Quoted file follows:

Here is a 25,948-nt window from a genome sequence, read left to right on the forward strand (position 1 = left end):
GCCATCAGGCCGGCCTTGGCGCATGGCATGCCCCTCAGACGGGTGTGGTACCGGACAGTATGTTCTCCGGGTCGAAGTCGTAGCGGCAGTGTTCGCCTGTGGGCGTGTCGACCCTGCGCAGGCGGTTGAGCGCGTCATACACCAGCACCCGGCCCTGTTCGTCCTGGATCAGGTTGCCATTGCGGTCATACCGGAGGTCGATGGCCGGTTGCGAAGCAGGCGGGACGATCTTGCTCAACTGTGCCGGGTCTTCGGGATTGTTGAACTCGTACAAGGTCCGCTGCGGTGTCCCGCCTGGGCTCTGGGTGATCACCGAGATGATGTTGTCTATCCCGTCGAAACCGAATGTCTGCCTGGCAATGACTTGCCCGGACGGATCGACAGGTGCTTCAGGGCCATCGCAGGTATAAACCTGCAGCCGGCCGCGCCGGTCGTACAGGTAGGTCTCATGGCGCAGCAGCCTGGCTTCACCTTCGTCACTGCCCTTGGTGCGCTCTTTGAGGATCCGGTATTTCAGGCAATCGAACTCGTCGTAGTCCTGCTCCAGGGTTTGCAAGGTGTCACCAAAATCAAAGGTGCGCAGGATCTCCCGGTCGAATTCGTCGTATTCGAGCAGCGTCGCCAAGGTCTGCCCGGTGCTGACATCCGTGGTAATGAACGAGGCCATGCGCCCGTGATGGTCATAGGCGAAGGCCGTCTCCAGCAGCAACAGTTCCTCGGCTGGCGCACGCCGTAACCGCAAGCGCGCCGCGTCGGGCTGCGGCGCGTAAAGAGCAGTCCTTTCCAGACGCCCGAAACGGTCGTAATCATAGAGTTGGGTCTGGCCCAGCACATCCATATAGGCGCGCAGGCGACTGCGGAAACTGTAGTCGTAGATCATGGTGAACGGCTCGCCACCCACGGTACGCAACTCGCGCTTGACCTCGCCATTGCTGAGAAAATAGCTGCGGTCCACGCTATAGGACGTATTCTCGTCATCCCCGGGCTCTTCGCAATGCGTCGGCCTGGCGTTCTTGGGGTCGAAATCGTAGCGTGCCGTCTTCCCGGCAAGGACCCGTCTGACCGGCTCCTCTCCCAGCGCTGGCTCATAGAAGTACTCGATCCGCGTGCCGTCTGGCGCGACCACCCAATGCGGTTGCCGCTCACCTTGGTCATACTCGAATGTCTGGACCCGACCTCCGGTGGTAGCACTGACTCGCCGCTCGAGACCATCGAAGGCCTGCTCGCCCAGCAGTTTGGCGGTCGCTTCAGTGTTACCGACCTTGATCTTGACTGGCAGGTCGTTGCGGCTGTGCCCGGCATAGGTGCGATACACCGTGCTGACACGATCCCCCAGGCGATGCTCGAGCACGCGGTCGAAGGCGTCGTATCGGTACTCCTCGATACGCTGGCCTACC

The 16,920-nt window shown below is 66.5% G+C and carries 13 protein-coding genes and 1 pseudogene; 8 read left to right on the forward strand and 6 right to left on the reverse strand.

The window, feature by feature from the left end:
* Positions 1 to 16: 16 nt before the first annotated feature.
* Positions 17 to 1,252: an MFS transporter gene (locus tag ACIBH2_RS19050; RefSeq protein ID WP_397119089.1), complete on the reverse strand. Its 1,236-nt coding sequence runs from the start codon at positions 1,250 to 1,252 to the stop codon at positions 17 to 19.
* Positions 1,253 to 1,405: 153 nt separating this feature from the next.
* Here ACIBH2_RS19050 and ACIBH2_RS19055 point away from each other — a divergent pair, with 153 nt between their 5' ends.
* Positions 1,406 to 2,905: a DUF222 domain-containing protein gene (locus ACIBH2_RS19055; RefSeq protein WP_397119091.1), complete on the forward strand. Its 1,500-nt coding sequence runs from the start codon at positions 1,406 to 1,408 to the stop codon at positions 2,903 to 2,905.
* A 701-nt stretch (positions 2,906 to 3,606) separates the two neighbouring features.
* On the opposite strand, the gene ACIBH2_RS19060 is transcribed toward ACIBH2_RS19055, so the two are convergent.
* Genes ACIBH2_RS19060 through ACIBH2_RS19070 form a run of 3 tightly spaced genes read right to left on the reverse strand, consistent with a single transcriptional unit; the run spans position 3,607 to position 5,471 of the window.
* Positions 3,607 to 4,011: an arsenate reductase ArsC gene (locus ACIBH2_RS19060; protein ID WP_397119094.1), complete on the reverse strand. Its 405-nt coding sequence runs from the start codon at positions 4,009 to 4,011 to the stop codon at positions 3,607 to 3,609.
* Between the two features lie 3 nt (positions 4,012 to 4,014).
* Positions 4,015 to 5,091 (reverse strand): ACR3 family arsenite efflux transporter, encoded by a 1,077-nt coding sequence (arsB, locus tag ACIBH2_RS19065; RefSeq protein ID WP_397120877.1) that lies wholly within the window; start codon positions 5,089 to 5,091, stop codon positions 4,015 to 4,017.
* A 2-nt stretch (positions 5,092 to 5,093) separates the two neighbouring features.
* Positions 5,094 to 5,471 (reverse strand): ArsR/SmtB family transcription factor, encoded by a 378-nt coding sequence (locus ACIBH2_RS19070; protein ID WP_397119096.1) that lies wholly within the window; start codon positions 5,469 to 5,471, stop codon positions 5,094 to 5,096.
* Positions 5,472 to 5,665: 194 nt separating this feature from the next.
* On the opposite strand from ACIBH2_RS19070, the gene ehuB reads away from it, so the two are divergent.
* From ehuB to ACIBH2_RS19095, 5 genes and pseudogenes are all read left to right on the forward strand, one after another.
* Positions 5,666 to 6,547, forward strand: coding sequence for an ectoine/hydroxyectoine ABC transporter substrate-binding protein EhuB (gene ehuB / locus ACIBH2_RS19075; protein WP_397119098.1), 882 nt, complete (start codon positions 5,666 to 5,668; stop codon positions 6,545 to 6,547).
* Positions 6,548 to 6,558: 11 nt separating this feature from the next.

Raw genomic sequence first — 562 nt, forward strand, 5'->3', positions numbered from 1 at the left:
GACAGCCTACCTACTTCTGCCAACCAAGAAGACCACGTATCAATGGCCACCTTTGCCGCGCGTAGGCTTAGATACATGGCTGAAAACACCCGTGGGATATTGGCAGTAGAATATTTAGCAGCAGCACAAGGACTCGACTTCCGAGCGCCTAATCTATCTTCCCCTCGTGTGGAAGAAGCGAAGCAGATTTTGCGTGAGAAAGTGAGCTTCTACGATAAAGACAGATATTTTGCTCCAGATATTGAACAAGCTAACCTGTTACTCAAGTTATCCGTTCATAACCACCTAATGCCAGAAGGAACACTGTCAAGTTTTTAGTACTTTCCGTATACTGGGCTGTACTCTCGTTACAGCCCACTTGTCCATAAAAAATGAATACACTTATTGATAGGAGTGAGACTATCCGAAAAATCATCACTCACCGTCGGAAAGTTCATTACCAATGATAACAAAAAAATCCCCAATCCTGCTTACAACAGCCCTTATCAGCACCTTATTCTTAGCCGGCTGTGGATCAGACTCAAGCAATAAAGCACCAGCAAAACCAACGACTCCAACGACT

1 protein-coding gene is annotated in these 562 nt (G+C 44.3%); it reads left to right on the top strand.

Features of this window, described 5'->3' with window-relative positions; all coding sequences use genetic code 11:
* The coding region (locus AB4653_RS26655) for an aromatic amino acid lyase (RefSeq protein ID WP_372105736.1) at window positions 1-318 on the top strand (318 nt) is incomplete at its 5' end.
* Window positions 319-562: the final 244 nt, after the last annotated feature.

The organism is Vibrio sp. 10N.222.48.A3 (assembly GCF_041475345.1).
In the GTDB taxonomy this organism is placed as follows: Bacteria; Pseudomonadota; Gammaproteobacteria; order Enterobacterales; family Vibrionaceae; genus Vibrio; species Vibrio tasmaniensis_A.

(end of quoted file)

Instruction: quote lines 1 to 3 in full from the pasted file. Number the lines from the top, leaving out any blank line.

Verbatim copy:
Here is a 25,948-nt window from a genome sequence, read left to right on the forward strand (position 1 = left end):
GCCATCAGGCCGGCCTTGGCGCATGGCATGCCCCTCAGACGGGTGTGGTACCGGACAGTATGTTCTCCGGGTCGAAGTCGTAGCGGCAGTGTTCGCCTGTGGGCGTGTCGACCCTGCGCAGGCGGTTGAGCGCGTCATACACCAGCACCCGGCCCTGTTCGTCCTGGATCAGGTTGCCATTGCGGTCATACCGGAGGTCGATGGCCGGTTGCGAAGCAGGCGGGACGATCTTGCTCAACTGTGCCGGGTCTTCGGGATTGTTGAACTCGTACAAGGTCCGCTGCGGTGTCCCGCCTGGGCTCTGGGTGATCACCGAGATGATGTTGTCTATCCCGTCGAAACCGAATGTCTGCCTGGCAATGACTTGCCCGGACGGATCGACAGGTGCTTCAGGGCCATCGCAGGTATAAACCTGCAGCCGGCCGCGCCGGTCGTACAGGTAGGTCTCATGGCGCAGCAGCCTGGCTTCACCTTCGTCACTGCCCTTGGTGCGCTCTTTGAGGATCCGGTATTTCAGGCAATCGAACTCGTCGTAGTCCTGCTCCAGGGTTTGCAAGGTGTCACCAAAATCAAAGGTGCGCAGGATCTCCCGGTCGAATTCGTCGTATTCGAGCAGCGTCGCCAAGGTCTGCCCGGTGCTGACATCCGTGGTAATGAACGAGGCCATGCGCCCGTGATGGTCATAGGCGAAGGCCGTCTCCAGCAGCAACAGTTCCTCGGCTGGCGCACGCCGTAACCGCAAGCGCGCCGCGTCGGGCTGCGGCGCGTAAAGAGCAGTCCTTTCCAGACGCCCGAAACGGTCGTAATCATAGAGTTGGGTCTGGCCCAGCACATCCATATAGGCGCGCAGGCGACTGCGGAAACTGTAGTCGTAGATCATGGTGAACGGCTCGCCACCCACGGTACGCAACTCGCGCTTGACCTCGCCATTGCTGAGAAAATAGCTGCGGTCCACGCTATAGGACGTATTCTCGTCATCCCCGGGCTCTTCGCAATGCGTCGGCCTGGCGTTCTTGGGGTCGAAATCGTAGCGTGCCGTCTTCCCGGCAAGGACCCGTCTGACCGGCTCCTCTCCCAGCGCTGGCTCATAGAAGTACTCGATCCGCGTGCCGTCTGGCGCGACCACCCAATGCGGTTGCCGCTCACCTTGGTCATACTCGAATGTCTGGACCCGACCTCCGGTGGTAGCACTGACTCGCCGCTCGAGACCATCGAAGGCCTGCTCGCCCAGCAGTTTGGCGGTCGCTTCAGTGTTACCGACCTTGATCTTGACTGGCAGGTCGTTGCGGCTGTGCCCGGCATAGGTGCGATACACCGTGCTGACACGATCCCCCAGGCGATGCTCGAGCACGCGGTCGAAGGCGTCGTATCGGTACTCCTCGATACGCTGGCCTACC

The 16,920-nt window shown below is 66.5% G+C and carries 13 protein-coding genes and 1 pseudogene; 8 read left to right on the forward strand and 6 right to left on the reverse strand.